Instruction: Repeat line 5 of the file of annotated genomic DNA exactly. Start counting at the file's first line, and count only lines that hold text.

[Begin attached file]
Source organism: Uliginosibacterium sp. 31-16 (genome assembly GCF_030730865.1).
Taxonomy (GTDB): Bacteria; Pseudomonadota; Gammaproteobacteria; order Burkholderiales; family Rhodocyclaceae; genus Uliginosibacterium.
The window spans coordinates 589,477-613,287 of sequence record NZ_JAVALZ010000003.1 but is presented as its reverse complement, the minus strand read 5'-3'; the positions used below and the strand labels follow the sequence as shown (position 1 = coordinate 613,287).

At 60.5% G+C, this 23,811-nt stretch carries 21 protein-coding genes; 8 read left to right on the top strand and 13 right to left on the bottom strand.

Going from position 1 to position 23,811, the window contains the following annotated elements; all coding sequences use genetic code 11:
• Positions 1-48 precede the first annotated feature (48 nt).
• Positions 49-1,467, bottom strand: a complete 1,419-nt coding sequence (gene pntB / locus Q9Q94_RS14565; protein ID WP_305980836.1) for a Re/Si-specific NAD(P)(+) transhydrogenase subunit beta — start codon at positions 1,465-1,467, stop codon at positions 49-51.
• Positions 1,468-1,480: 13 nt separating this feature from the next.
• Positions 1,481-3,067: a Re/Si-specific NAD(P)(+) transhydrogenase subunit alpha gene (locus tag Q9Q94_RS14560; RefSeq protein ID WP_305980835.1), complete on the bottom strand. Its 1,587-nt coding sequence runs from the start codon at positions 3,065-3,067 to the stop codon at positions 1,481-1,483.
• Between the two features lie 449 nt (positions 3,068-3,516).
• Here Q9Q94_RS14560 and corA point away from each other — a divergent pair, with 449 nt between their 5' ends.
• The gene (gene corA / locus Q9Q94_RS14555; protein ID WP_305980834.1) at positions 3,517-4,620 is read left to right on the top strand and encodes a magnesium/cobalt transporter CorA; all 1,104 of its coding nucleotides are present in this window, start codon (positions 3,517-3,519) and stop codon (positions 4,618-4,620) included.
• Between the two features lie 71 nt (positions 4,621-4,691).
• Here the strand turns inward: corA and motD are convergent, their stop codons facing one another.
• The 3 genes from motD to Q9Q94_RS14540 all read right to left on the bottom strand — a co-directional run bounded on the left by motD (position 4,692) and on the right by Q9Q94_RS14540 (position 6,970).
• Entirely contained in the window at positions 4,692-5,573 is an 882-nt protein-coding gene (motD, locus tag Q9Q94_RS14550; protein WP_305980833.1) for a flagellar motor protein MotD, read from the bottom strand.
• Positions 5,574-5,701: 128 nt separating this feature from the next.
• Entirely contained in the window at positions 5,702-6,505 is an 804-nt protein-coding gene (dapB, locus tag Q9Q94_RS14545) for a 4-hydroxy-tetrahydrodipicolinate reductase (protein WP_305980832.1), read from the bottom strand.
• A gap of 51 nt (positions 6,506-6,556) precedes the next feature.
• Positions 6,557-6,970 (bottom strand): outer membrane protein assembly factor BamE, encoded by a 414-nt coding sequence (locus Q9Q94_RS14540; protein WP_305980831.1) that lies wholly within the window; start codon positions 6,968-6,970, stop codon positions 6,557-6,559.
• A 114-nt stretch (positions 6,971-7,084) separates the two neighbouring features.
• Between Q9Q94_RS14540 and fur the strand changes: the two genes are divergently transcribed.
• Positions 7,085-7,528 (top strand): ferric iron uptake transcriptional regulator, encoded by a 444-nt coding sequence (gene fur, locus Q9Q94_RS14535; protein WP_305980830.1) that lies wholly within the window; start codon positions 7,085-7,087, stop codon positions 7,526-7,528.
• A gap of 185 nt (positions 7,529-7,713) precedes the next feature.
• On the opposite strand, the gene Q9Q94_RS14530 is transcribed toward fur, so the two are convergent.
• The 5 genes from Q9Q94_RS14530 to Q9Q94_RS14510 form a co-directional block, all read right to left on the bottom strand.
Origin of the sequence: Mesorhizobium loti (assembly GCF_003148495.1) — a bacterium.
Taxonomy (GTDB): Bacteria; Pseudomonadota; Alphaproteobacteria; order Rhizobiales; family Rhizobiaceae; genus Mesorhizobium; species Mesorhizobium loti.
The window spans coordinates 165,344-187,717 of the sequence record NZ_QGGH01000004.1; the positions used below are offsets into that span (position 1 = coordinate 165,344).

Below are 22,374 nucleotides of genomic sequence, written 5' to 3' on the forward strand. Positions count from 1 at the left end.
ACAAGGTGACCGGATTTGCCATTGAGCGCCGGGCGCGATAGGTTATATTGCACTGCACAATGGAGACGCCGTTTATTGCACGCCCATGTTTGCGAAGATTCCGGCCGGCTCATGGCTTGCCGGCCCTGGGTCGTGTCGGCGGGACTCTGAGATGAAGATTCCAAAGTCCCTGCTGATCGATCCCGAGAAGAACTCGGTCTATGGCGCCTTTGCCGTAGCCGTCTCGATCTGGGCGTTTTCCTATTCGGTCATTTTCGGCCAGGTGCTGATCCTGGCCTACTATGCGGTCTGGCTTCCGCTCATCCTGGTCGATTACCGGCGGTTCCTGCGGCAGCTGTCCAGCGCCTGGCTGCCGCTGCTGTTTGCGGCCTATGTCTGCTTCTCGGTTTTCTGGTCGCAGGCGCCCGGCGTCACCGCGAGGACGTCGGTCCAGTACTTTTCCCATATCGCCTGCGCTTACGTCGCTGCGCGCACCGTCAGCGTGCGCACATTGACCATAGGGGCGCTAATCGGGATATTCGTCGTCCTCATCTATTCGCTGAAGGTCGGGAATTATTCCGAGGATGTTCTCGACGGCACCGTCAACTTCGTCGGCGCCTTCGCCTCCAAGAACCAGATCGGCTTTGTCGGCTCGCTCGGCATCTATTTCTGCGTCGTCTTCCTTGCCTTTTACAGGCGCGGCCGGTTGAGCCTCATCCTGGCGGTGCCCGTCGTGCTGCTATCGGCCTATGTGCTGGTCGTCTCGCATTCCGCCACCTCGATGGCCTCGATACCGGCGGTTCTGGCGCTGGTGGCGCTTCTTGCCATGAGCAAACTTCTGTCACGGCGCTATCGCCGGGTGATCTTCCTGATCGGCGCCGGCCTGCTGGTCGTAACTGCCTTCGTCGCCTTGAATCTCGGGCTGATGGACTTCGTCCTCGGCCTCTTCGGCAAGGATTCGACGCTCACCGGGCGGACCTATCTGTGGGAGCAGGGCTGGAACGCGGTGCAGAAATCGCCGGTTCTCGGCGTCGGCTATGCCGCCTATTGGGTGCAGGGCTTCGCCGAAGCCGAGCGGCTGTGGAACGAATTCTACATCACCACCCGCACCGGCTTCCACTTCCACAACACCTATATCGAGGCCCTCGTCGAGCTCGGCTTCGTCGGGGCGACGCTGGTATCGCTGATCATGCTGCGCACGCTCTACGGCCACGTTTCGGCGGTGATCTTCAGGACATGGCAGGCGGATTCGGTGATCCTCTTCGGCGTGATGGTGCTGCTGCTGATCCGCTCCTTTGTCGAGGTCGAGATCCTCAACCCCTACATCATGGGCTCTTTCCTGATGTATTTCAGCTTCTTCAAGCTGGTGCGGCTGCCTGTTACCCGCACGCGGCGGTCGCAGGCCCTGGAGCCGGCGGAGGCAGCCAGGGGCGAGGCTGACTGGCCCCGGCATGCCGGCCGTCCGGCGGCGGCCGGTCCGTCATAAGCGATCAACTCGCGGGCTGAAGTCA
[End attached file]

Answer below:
Going from position 1 to position 23,811, the window contains the following annotated elements; all coding sequences use genetic code 11: